World Cup retrospect – Chile ’62

Though there were three bids submitted to host the 1962 tournament, the decision over where it would be staged was finally made by a sense of egalitarianism. The West German bid, though strong when viewed in isolation, was dismissed on the basis that having three consecutive World Cups in Europe would be unfair as well as potentially hindering the global exposure the game needed to build on the success in Sweden four years earlier. This rationale left the bids between Argentina and Chile, with the Chilean bid being nominated. However, an act of God plunged the forthcoming tournament into crisis and doubt as well as leaving real devastation in the lives of many. On May 22 1960, the worst earthquake ever recorded occurred 100 miles off the coast of Chile in the Pacific Ocean. The towns of Valdivia and Puerto Montt were ruined and the cost of repairing the damage was estimated at $550 mil. The official human cost of the disaster was 1,655 lives lost. It was believed that the World Cup would now be staged in Argentina, but Carlos Dittiborn, who had overseen the initial Chilean bid, pleaded with FIFA: “Because we don’t have anything, we will do everything in our power to rebuild”. This became an unofficial slogan for a tournament which gave a devastated country a badly-needed shot in the arm.

With the stadia completed in record time, all that remained was for the football to hit or surpass the heights of four years earlier. Sadly, after the opening ceremony had seen in a fine win for the hosts against Switzerland, many games descended into niggly affairs, frequently broken up by infringements and thus were instantly forgettable. Memorable for all the wrong reasons was the match between the hosts and Italy on June 2 1962. It became known as the Battle of Santiago and would go down as one of the worst international matches in history. Before presenting ‘highlights’ of the game to BBC viewers, David Coleman said: “Good evening. The game you are about to see is the most stupid, appalling, disgusting and disgraceful exhibition of football, possibly in the history of the game. Chile versus Italy. This is the first time the two countries have met. We hope it will be the last”. From an established broadcaster based in the home of the stiff upper lip, these were strong words indeed. A lunging two-footed tackle with no attempt to win the ball set the tone after all of 12 seconds. Giorgio Ferrini of Torino was sent-off for kicking out at Chile’s Honorio Landa. Having refused to walk, he was escorted off the field by the police. Leonel Sanchez than landed a left hook on Mario David that Sugar Ray Robinson would have been proud of, which was amazingly overlooked by English referee Ken Aston. David’s retribution on Sanchez was a kick to the back of the head, this time inspired by the world of martial arts. Given what had happened a few minutes earlier, it seemed unfair that Italy played the second half two men light. Two Chilean goals and several punch-ups later, Aston ended the game at the earliest opportunity, stating later: “I wasn’t reffing a football match. I was acting as an umpire in military manoeuvres”. Though this comment had a basis in truth, it overlooks the fact that Italian indiscretions were dealt with more harshly than those of the hosts.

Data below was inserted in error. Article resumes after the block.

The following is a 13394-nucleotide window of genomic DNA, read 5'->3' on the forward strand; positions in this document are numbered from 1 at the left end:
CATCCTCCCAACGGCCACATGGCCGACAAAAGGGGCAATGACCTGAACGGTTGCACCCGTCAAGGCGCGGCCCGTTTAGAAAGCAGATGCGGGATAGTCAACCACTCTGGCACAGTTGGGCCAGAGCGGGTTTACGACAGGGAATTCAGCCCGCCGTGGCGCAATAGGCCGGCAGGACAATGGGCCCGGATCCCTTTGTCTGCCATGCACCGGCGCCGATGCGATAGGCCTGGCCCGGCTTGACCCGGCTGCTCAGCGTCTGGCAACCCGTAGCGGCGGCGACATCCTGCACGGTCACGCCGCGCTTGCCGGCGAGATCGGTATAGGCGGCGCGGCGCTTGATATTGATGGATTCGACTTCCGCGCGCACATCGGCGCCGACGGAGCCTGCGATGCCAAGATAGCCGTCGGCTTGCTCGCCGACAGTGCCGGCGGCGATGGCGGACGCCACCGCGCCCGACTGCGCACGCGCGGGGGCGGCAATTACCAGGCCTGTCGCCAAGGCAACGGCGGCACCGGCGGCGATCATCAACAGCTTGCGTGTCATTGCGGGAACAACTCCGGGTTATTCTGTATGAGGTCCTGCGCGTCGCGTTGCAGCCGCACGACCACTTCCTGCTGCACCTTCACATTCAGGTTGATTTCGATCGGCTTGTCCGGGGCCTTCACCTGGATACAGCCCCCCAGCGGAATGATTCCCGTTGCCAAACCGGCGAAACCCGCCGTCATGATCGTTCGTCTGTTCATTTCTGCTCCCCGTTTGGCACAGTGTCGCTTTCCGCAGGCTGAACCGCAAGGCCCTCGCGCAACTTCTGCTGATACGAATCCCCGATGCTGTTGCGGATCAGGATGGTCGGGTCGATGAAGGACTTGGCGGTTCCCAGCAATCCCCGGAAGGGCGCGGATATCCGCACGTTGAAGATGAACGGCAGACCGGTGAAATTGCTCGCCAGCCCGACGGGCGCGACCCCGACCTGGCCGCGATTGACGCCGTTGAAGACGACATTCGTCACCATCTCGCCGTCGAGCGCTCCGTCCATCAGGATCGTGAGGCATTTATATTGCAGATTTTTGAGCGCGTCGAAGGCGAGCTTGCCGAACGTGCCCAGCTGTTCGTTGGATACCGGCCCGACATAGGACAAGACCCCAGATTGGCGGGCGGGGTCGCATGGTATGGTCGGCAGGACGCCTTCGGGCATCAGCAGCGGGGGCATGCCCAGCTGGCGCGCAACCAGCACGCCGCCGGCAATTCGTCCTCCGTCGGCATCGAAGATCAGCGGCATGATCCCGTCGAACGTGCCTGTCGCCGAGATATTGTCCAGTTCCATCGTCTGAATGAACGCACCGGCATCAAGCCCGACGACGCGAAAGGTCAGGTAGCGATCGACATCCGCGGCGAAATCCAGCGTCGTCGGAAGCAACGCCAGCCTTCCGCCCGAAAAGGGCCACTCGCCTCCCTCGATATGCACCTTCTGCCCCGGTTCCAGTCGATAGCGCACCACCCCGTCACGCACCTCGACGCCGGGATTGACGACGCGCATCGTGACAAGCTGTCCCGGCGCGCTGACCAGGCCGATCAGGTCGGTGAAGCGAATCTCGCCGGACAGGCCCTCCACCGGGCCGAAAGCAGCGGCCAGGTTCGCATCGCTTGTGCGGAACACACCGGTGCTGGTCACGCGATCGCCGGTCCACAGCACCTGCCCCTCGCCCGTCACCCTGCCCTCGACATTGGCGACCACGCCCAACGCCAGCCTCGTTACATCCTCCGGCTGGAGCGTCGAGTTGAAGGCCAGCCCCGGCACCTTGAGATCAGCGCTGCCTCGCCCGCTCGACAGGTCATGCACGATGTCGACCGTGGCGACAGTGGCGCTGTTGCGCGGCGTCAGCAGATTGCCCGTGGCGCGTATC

The memory of this game spoils the fact that Chile did superbly well in the tournament. Having progressed to the knockout stage at the Italians’ expense, they then beat the USSR 2-1, with Sanchez opening the scoring. Yugoslavia, who had come second in their group, progressed by beating West Germany 1-0. The Czechs were the other surprise package of the tournament. Having drawn with World Champions Brazil in the group stage, they made the last four by beating Hungary. The Magyars had themselves temporarily arrested their post-Puskas decline to top a group that also contained England. This had left England, led by Walter Winterbottom for the final time, into an acid test of a quarter-final against Brazil. They were aided slightly by the fact that Pele had sustained a thigh injury in the drawn game with Czechoslovakia, so if they were to cause an upset, now was their best opportunity. However, not even a stray dog coming onto the field could knock the Brazilians out of their stride. Garrincha headed them into a first-half lead from a corner before Charlton headed onto the post from a Johnny Haynes free-kick and Gerry Hitchens of Inter Milan scored what would be his fifth and final international goal. Ron Springett’s failure to hold a free kick presented Vava with an opportunity he couldn’t miss. Though he saved a penalty from Garrincha, a curling shot from just outside the box sealed it and confirmed that the best team in the world could not possibly be a one-man side. Though Garrincha, along with Landa, was sent-off in another feisty encounter with the hosts, he received clearance to play in the final after citing retaliation to repeated foul play. The Czechs, who had beaten Yugoslavia 3-1 in the other semi-final, stood in the way of a successful defence of the title. As was the case four years previously, they went a goal behind in the final. Josef Masopust ran onto a perfectly weighted through-ball to slot it past Gilmar. However, Amarildo’s near-post drive when a cross was expected deceived everyone and we were all square. A great break 20 minutes from the end was completed by a Zito header and Vava capitalised on a mistake by the Czech goalkeeper Villam Schrojf. His unchallenged fumble of a right-wing cross left a simple task to clinch it. Though the football may have failed to hit the heights of four years earlier, we can at least look back on a tournament that confirmed the status of one of the greatest sides of the 20th century. Even without their talisman, they had ended victorious. Many who revere the great side of 1970 would do well to remember the one from the same nation that had been their equal the previous decade.